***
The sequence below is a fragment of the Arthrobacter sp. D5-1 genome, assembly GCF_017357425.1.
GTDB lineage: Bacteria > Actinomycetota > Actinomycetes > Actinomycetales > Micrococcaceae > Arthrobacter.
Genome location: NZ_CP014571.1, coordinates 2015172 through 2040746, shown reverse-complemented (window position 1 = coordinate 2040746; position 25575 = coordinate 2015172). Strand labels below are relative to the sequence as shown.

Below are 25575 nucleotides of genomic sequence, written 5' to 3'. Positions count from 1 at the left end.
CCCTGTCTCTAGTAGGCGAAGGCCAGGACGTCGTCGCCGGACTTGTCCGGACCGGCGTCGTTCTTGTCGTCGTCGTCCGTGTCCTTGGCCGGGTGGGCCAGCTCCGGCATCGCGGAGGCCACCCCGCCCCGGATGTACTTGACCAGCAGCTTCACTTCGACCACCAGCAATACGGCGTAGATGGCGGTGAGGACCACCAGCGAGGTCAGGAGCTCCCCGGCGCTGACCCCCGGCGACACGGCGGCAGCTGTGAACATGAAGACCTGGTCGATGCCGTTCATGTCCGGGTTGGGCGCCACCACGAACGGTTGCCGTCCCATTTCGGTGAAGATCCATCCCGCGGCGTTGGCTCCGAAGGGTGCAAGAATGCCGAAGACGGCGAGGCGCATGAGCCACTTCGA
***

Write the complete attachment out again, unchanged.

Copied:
The sequence below is a fragment of the Arthrobacter sp. D5-1 genome, assembly GCF_017357425.1.
GTDB lineage: Bacteria > Actinomycetota > Actinomycetes > Actinomycetales > Micrococcaceae > Arthrobacter.
Genome location: NZ_CP014571.1, coordinates 2015172 through 2040746, shown reverse-complemented (window position 1 = coordinate 2040746; position 25575 = coordinate 2015172). Strand labels below are relative to the sequence as shown.

Below are 25575 nucleotides of genomic sequence, written 5' to 3'. Positions count from 1 at the left end.
CCCTGTCTCTAGTAGGCGAAGGCCAGGACGTCGTCGCCGGACTTGTCCGGACCGGCGTCGTTCTTGTCGTCGTCGTCCGTGTCCTTGGCCGGGTGGGCCAGCTCCGGCATCGCGGAGGCCACCCCGCCCCGGATGTACTTGACCAGCAGCTTCACTTCGACCACCAGCAATACGGCGTAGATGGCGGTGAGGACCACCAGCGAGGTCAGGAGCTCCCCGGCGCTGACCCCCGGCGACACGGCGGCAGCTGTGAACATGAAGACCTGGTCGATGCCGTTCATGTCCGGGTTGGGCGCCACCACGAACGGTTGCCGTCCCATTTCGGTGAAGATCCATCCCGCGGCGTTGGCTCCGAAGGGTGCAAGAATGCCGAAGACGGCGAGGCGCATGAGCCACTTCGA